Categories: Science

Bird-pollinated flower with a rather ingenious twist

Science Daily - Mon, 08/09/2014 - 5:53pm
When researchers studying several bird-pollinated species of Impatiens flowers in the mountains of western Cameroon noticed one with an odd, upwardly curving nectar spur, they couldn't imagine how any sunbird could ever sip from it. After recording visitors to the flower continuously for a period of days, they had their answer.
Categories: Science

No need to leave home: New system of tele-medical assistance for people with mobility problems

Science Daily - Mon, 08/09/2014 - 5:52pm
Medical researchers have designed a remote medical care system that supports the rehabilitation of people with spasticity, an alteration of the nervous system related to increased tone muscle making motor skills difficult or impossible for those affected.
Categories: Science

Private Police Intelligence Network Shares Data and Targets Cash

Slashdot - Mon, 08/09/2014 - 5:48pm
Advocatus Diaboli writes Operating in collaboration with the U.S. Drug Enforcement Administration, Immigration and Customs Enforcement and other federal entities, Black Asphalt members exchanged tens of thousands of reports about American motorists, many of whom had not been charged with any crimes, according to a company official and hundreds of internal documents obtained by The Post. For years, it received no oversight by government, even though its reports contained law enforcement sensitive information about traffic stops and seizures, along with hunches and personal data about drivers, including Social Security numbers and identifying tattoos. Black Asphalt also has served as a social hub for a new brand of highway interdictors, a group that one Desert Snow official has called 'a brotherhood.' Among other things, the site hosts an annual competition to honor police who seize the most contraband and cash on the highways. As part of the contest, Desert Snow encouraged state and local patrol officers to post seizure data along with photos of themselves with stacks of currency and drugs. Some of the photos appear in a rousing hard-rock video that the Guthrie, Okla.-based Desert Snow uses to promote its training courses.

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Categories: Science

Private Police Intelligence Network Shares Data and Targets Cash

Slashdot - Mon, 08/09/2014 - 5:48pm
Advocatus Diaboli writes Operating in collaboration with the U.S. Drug Enforcement Administration, Immigration and Customs Enforcement and other federal entities, Black Asphalt members exchanged tens of thousands of reports about American motorists, many of whom had not been charged with any crimes, according to a company official and hundreds of internal documents obtained by The Post. For years, it received no oversight by government, even though its reports contained law enforcement sensitive information about traffic stops and seizures, along with hunches and personal data about drivers, including Social Security numbers and identifying tattoos. Black Asphalt also has served as a social hub for a new brand of highway interdictors, a group that one Desert Snow official has called 'a brotherhood.' Among other things, the site hosts an annual competition to honor police who seize the most contraband and cash on the highways. As part of the contest, Desert Snow encouraged state and local patrol officers to post seizure data along with photos of themselves with stacks of currency and drugs. Some of the photos appear in a rousing hard-rock video that the Guthrie, Okla.-based Desert Snow uses to promote its training courses.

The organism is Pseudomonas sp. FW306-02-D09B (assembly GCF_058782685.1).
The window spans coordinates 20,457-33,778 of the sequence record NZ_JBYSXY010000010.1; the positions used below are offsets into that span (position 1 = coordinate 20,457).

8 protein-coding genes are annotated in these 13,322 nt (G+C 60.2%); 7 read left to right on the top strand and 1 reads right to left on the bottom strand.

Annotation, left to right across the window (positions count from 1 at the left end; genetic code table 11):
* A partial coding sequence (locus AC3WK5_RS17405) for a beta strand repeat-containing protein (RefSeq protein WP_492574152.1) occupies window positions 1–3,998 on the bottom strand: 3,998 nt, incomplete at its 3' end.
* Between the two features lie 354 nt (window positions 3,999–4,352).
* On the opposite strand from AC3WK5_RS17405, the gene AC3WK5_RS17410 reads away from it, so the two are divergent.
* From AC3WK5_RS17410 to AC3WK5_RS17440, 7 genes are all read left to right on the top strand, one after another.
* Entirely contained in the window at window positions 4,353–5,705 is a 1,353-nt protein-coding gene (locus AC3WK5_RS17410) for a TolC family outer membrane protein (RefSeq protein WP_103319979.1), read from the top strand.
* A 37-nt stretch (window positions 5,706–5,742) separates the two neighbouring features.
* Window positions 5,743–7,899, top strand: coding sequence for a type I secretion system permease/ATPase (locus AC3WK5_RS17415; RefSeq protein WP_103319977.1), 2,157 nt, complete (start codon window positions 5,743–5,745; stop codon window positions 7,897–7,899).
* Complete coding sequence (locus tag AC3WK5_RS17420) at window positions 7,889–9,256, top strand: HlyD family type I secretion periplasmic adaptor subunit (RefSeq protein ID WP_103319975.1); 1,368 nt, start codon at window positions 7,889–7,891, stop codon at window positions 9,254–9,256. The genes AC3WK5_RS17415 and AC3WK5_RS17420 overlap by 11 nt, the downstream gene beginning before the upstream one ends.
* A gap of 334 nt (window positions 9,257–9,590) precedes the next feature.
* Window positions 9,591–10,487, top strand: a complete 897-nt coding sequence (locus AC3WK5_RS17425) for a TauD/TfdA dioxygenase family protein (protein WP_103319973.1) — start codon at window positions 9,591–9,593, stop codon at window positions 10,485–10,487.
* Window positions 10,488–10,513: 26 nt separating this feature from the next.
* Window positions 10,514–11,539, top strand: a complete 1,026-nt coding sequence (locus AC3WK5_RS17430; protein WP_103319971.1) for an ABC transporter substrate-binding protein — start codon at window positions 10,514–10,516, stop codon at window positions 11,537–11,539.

Read more of this story at Slashdot.








Categories: Science

Private Police Intelligence Network Shares Data and Targets Cash

Slashdot - Mon, 08/09/2014 - 5:48pm
Advocatus Diaboli writes Operating in collaboration with the U.S. Drug Enforcement Administration, Immigration and Customs Enforcement and other federal entities, Black Asphalt members exchanged tens of thousands of reports about American motorists, many of whom had not been charged with any crimes, according to a company official and hundreds of internal documents obtained by The Post. For years, it received no oversight by government, even though its reports contained law enforcement sensitive information about traffic stops and seizures, along with hunches and personal data about drivers, including Social Security numbers and identifying tattoos. Black Asphalt also has served as a social hub for a new brand of highway interdictors, a group that one Desert Snow official has called 'a brotherhood.' Among other things, the site hosts an annual competition to honor police who seize the most contraband and cash on the highways. As part of the contest, Desert Snow encouraged state and local patrol officers to post seizure data along with photos of themselves with stacks of currency and drugs. Some of the photos appear in a rousing hard-rock video that the Guthrie, Okla.-based Desert Snow uses to promote its training courses.

Read more of this story at Slashdot.








Categories: Science

Private Police Intelligence Network Shares Data and Targets Cash

Slashdot - Mon, 08/09/2014 - 5:48pm
Advocatus Diaboli writes Operating in collaboration with the U.S. Drug Enforcement Administration, Immigration and Customs Enforcement and other federal entities, Black Asphalt members exchanged tens of thousands of reports about American motorists, many of whom had not been charged with any crimes, according to a company official and hundreds of internal documents obtained by The Post. For years, it received no oversight by government, even though its reports contained law enforcement sensitive information about traffic stops and seizures, along with hunches and personal data about drivers, including Social Security numbers and identifying tattoos. Black Asphalt also has served as a social hub for a new brand of highway interdictors, a group that one Desert Snow official has called 'a brotherhood.' Among other things, the site hosts an annual competition to honor police who seize the most contraband and cash on the highways. As part of the contest, Desert Snow encouraged state and local patrol officers to post seizure data along with photos of themselves with stacks of currency and drugs. Some of the photos appear in a rousing hard-rock video that the Guthrie, Okla.-based Desert Snow uses to promote its training courses.

Read more of this story at Slashdot.








Categories: Science